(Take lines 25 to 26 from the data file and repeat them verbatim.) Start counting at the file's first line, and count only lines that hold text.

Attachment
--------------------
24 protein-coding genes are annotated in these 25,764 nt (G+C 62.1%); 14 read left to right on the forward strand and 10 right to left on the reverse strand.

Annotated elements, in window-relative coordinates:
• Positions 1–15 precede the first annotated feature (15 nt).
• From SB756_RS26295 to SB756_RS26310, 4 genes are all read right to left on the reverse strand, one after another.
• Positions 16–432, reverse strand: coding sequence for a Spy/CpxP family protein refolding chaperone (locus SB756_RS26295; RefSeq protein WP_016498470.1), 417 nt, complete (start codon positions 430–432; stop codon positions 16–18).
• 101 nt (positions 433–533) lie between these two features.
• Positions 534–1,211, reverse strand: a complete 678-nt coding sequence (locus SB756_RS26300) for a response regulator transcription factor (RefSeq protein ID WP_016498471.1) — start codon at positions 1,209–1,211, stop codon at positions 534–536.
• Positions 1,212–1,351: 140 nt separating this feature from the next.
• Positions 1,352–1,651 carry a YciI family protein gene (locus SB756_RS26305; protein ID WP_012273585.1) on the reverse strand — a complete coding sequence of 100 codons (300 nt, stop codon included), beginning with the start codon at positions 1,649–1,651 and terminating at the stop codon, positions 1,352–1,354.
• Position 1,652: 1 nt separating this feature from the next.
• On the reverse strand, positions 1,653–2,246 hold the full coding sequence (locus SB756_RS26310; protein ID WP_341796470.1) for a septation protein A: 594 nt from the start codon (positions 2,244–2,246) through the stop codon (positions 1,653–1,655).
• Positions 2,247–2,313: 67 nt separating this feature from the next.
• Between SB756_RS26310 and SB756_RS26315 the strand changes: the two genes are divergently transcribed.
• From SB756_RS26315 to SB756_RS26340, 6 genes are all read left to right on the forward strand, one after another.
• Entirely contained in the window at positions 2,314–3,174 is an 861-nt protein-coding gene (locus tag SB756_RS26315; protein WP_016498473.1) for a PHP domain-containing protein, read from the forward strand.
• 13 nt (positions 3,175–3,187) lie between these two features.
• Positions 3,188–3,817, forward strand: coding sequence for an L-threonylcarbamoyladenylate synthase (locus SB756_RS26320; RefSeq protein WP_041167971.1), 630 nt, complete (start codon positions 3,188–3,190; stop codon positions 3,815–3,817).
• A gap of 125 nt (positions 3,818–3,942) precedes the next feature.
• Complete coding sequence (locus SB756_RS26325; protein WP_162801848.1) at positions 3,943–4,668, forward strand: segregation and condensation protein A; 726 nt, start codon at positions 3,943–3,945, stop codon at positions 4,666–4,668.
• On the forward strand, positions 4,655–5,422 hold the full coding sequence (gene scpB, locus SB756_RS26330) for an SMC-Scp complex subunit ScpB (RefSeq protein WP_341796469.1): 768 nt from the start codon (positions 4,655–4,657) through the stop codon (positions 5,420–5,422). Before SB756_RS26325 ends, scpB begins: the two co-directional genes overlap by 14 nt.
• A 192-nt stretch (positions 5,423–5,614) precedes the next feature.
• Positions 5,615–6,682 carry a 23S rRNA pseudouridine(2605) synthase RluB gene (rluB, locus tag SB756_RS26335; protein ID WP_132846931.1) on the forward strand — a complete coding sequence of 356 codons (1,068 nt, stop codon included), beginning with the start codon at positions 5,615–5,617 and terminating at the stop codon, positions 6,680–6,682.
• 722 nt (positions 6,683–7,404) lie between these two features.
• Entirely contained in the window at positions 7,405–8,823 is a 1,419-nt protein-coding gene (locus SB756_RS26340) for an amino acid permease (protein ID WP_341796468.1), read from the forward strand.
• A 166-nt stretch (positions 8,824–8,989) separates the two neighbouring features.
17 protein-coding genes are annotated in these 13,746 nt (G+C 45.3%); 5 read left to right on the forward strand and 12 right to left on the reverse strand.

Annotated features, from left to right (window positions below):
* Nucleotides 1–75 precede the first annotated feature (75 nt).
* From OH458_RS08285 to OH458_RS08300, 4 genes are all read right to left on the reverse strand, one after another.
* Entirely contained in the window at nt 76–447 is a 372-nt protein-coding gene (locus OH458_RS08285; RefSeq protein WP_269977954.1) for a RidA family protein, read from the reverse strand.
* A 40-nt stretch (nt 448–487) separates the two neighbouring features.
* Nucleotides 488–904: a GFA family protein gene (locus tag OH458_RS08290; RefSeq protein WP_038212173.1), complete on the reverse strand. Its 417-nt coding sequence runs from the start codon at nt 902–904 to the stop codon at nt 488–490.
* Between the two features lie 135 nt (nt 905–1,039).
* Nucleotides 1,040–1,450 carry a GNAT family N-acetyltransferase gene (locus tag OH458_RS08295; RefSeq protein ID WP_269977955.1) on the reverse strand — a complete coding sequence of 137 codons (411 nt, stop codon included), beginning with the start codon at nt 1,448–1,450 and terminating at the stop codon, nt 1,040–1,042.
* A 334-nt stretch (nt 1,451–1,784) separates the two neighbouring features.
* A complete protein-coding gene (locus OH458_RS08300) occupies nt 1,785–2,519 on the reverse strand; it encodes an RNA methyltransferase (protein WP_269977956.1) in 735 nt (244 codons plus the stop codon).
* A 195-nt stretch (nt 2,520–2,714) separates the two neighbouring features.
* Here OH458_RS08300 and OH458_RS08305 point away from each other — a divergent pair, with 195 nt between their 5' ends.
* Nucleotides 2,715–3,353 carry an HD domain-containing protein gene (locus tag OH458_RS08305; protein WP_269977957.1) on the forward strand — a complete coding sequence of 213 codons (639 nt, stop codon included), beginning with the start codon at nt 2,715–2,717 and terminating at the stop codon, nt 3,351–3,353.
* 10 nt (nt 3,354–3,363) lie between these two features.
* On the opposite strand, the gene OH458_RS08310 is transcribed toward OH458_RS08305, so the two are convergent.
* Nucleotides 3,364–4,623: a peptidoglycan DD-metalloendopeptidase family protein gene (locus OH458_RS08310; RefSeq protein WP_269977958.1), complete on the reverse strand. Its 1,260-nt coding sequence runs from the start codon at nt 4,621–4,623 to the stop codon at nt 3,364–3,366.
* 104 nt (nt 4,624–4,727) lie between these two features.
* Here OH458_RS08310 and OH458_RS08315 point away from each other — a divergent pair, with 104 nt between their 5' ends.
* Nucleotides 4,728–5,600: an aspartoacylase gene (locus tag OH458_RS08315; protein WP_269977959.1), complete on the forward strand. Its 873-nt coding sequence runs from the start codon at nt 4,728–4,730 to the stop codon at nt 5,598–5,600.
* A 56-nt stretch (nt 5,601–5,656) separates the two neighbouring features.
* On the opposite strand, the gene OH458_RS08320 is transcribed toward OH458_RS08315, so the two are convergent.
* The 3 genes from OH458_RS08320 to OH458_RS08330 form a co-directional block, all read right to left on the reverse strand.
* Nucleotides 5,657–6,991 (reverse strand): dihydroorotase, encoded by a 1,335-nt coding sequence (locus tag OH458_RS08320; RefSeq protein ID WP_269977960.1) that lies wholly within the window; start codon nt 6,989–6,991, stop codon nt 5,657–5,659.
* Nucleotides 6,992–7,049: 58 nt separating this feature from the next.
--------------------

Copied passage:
• A 166-nt stretch (positions 8,824–8,989) separates the two neighbouring features.
17 protein-coding genes are annotated in these 13,746 nt (G+C 45.3%); 5 read left to right on the forward strand and 12 right to left on the reverse strand.